Avoiding the unBEARable: Design Considerations for Animal Exhibit Glazing
By Stewart Jeske
Several years ago, I was getting ready to design our first polar bear exhibit glazing for a zoo. This was a challenging design with eight adjacent glazed openings of 13 feet by 6 inches tall by 7 feet wide and water levels at 8 feet on the glazing. My mind was swirling
with questions and considerations around this significant design.
As I was thinking, I also searched Google to compare pictures of polar bear exhibits.
That’s when I found a concerning video. It was a similar application, with laminated glass retaining deep water in which a polar bear was swimming. The polar bear went down to the bottom of the pool, picked up a large rock and let it loose as it went up for air. The rock went down, scraping against the glass and shattering the outer layer. I was floored. Why would the zoo allow rocks to be in the pool?
I’m sure that the structural engineer who designed this glass did not design it for rocks being dropped into it by a polar bear. This unforeseen load on the glazing was allowed mistakenly.
Animal Exhibit Designs
Clarity and transparency are essential considerations for animal exhibits. The whole
point is the view. The glazing should offer the best possible clarity while minimizing
optical distortion. If laminated glass is used, it’s important for specifications to minimize
roller-wave distortion in the glass. In addition, low-iron glass should be used because
of its superior optical clarity. Using acrylic has some drawbacks in terms of clarity associated with “fishbowl” effects, UV-degradation with a yellowing appearance and stress-hazing over time.
Visitor safety is even more important than clarity and transparency. Laminated glass
typically is designed with significant safety factors because it is very brittle. Impact from
animals, whether they are running or flying, must be considered and translated into a
structural design load. If an animal can manipulate objects, the design should consider
objects thrown into the glass. Communication with the zoo is important to minimize
the placement of items such as rocks that can damage the glazing severely.
Typical safety factors used with animal impact are approximately ten on the mean fracture strength of glass. It is a standard practice when designing animal exhibits to consider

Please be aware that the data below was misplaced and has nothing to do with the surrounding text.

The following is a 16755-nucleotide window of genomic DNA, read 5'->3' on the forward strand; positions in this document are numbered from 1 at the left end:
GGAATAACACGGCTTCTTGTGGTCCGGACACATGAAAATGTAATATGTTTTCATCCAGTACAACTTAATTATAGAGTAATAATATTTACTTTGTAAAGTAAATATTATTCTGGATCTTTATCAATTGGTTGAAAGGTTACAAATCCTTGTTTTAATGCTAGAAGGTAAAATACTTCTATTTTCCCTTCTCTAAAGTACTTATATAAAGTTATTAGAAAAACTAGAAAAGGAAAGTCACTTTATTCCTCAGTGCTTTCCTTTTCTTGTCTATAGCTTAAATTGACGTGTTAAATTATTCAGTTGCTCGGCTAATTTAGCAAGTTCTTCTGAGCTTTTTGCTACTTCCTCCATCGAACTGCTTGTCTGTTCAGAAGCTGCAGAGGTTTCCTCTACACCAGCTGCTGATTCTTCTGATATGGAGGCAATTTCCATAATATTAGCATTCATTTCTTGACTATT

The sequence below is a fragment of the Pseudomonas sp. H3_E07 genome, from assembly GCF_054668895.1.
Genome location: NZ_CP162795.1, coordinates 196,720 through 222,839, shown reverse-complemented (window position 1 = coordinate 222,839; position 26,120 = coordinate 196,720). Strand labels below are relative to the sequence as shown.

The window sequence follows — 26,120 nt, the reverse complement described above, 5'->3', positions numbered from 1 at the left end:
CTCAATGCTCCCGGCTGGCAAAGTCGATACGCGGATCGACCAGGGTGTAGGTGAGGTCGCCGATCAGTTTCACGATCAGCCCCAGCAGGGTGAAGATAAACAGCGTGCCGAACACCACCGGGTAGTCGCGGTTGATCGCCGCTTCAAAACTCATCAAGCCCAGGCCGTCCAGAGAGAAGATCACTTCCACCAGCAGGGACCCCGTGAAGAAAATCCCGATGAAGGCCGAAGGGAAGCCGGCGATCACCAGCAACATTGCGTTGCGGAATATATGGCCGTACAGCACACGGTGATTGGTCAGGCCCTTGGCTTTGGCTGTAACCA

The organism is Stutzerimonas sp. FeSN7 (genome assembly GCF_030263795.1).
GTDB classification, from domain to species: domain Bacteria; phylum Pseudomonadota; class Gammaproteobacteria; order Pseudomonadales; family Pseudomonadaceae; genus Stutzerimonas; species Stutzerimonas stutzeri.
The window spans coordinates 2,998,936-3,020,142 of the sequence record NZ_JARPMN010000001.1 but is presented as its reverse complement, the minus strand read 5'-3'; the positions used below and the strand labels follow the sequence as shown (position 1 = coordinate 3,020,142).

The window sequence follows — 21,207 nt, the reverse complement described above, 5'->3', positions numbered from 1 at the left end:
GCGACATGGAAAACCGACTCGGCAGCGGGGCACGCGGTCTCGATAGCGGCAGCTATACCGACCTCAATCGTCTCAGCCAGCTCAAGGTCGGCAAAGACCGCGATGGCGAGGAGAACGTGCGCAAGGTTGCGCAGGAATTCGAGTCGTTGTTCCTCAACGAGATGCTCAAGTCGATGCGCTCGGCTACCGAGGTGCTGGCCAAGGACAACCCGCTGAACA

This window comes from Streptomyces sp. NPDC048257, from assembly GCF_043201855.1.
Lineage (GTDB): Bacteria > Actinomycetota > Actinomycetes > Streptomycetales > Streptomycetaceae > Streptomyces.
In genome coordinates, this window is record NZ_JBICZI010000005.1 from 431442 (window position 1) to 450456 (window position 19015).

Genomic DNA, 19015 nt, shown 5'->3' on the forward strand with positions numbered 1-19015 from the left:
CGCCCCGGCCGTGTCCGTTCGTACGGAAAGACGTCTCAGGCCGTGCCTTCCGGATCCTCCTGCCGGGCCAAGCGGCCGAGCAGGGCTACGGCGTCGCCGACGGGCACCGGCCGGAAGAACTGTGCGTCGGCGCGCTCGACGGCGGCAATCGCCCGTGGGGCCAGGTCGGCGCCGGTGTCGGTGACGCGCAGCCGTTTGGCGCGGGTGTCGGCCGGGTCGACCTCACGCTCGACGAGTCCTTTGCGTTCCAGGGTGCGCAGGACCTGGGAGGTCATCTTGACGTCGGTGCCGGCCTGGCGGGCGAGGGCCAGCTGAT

the case of a broken lite of laminated glass. In other words, if one outer ply is compromised by sudden breakage, the remaining glass plies are designed to withstand environmental loads so that the visitors can evacuate safely.
Acrylic is not as brittle as glass, but also not as strong. It requires approximately 2-3
times the thickness of laminated glass to resist loads. Seismic sloshing of the water is another safety design load for underwater glazing. During seismic events, the ground moves rapidly and may cause additional water loads on the glazing system.
Maintenance is also important in the design of animal exhibit glazing. Acrylic is much softer than glass and may be marred by regular interaction with visitors and animals. This marring and degradation of the surface over time may affect view clarity. Acrylic is more sensitive to chemicals used to clean glazing systems than glass. If the exhibit glazing is underwater, coatings may be used to minimize water marks and staining and reduce maintenance.
The joints surrounding the glazed opening are an additional maintenance item. Our experience has shown that some animals like to scrape, dig out or even eat sealant. Protective cover plates could be used at those joints to cover sealant that would otherwise be exposed.
This is not a comprehensive list of considerations but a broad overview of factors influencing the design of animal exhibit glazing. Understanding the unique design factors may help guide glazing contractors, engineers and architects to successful exhibit projects.
Stewart Jeske is president and owner of JEI Structural Engineering in Kansas, Mo.
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